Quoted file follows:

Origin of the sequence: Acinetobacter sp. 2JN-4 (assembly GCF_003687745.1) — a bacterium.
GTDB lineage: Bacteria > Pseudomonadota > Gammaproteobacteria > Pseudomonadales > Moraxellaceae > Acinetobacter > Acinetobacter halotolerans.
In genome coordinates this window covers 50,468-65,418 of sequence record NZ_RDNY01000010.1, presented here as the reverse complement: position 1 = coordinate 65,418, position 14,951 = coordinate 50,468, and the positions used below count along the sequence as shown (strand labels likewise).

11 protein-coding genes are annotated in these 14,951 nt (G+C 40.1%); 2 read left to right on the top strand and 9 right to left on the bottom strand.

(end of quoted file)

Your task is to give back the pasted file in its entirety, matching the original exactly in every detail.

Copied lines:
Origin of the sequence: Acinetobacter sp. 2JN-4 (assembly GCF_003687745.1) — a bacterium.
GTDB lineage: Bacteria > Pseudomonadota > Gammaproteobacteria > Pseudomonadales > Moraxellaceae > Acinetobacter > Acinetobacter halotolerans.
In genome coordinates this window covers 50,468-65,418 of sequence record NZ_RDNY01000010.1, presented here as the reverse complement: position 1 = coordinate 65,418, position 14,951 = coordinate 50,468, and the positions used below count along the sequence as shown (strand labels likewise).

11 protein-coding genes are annotated in these 14,951 nt (G+C 40.1%); 2 read left to right on the top strand and 9 right to left on the bottom strand.